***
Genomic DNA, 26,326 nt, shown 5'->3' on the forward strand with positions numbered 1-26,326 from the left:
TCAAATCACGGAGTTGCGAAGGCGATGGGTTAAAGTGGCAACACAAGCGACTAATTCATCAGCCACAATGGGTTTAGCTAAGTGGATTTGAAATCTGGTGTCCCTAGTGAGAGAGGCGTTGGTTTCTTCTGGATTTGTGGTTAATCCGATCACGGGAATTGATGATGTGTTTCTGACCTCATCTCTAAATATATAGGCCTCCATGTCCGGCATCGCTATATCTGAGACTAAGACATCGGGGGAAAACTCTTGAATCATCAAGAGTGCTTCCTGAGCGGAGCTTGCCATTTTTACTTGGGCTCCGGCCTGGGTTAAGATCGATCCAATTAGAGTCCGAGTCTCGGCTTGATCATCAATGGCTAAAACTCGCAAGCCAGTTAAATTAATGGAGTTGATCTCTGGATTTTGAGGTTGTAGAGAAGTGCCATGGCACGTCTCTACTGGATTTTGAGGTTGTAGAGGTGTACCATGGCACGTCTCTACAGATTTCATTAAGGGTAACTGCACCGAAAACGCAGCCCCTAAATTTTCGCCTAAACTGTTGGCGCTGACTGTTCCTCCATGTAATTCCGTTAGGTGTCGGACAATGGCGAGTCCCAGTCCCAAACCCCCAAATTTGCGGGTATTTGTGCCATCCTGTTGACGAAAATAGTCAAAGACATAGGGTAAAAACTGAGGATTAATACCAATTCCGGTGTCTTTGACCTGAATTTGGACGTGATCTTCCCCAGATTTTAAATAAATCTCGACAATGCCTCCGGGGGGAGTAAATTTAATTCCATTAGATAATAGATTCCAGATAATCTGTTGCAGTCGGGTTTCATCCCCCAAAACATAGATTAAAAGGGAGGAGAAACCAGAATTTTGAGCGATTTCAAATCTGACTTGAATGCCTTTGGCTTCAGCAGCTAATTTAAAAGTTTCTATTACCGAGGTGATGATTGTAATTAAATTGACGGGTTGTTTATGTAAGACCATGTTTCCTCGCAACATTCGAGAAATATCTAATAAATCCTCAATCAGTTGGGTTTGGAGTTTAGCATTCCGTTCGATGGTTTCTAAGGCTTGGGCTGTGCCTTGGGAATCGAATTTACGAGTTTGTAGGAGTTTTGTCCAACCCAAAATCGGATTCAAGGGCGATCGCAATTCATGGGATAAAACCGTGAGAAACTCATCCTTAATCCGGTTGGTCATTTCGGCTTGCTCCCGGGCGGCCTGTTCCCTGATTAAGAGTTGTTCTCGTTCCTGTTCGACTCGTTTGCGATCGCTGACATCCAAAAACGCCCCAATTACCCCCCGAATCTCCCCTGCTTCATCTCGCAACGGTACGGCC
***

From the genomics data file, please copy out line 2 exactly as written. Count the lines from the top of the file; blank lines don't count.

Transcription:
TCAAATCACGGAGTTGCGAAGGCGATGGGTTAAAGTGGCAACACAAGCGACTAATTCATCAGCCACAATGGGTTTAGCTAAGTGGATTTGAAATCTGGTGTCCCTAGTGAGAGAGGCGTTGGTTTCTTCTGGATTTGTGGTTAATCCGATCACGGGAATTGATGATGTGTTTCTGACCTCATCTCTAAATATATAGGCCTCCATGTCCGGCATCGCTATATCTGAGACTAAGACATCGGGGGAAAACTCTTGAATCATCAAGAGTGCTTCCTGAGCGGAGCTTGCCATTTTTACTTGGGCTCCGGCCTGGGTTAAGATCGATCCAATTAGAGTCCGAGTCTCGGCTTGATCATCAATGGCTAAAACTCGCAAGCCAGTTAAATTAATGGAGTTGATCTCTGGATTTTGAGGTTGTAGAGAAGTGCCATGGCACGTCTCTACTGGATTTTGAGGTTGTAGAGGTGTACCATGGCACGTCTCTACAGATTTCATTAAGGGTAACTGCACCGAAAACGCAGCCCCTAAATTTTCGCCTAAACTGTTGGCGCTGACTGTTCCTCCATGTAATTCCGTTAGGTGTCGGACAATGGCGAGTCCCAGTCCCAAACCCCCAAATTTGCGGGTATTTGTGCCATCCTGTTGACGAAAATAGTCAAAGACATAGGGTAAAAACTGAGGATTAATACCAATTCCGGTGTCTTTGACCTGAATTTGGACGTGATCTTCCCCAGATTTTAAATAAATCTCGACAATGCCTCCGGGGGGAGTAAATTTAATTCCATTAGATAATAGATTCCAGATAATCTGTTGCAGTCGGGTTTCATCCCCCAAAACATAGATTAAAAGGGAGGAGAAACCAGAATTTTGAGCGATTTCAAATCTGACTTGAATGCCTTTGGCTTCAGCAGCTAATTTAAAAGTTTCTATTACCGAGGTGATGATTGTAATTAAATTGACGGGTTGTTTATGTAAGACCATGTTTCCTCGCAACATTCGAGAAATATCTAATAAATCCTCAATCAGTTGGGTTTGGAGTTTAGCATTCCGTTCGATGGTTTCTAAGGCTTGGGCTGTGCCTTGGGAATCGAATTTACGAGTTTGTAGGAGTTTTGTCCAACCCAAAATCGGATTCAAGGGCGATCGCAATTCATGGGATAAAACCGTGAGAAACTCATCCTTAATCCGGTTGGTCATTTCGGCTTGCTCCCGGGCGGCCTGTTCCCTGATTAAGAGTTGTTCTCGTTCCTGTTCGACTCGTTTGCGATCGCTGACATCCAAAAACGCCCCAATTACCCCCCGAATCTCCCCTGCTTCATCTCGCAACGGTACGGCC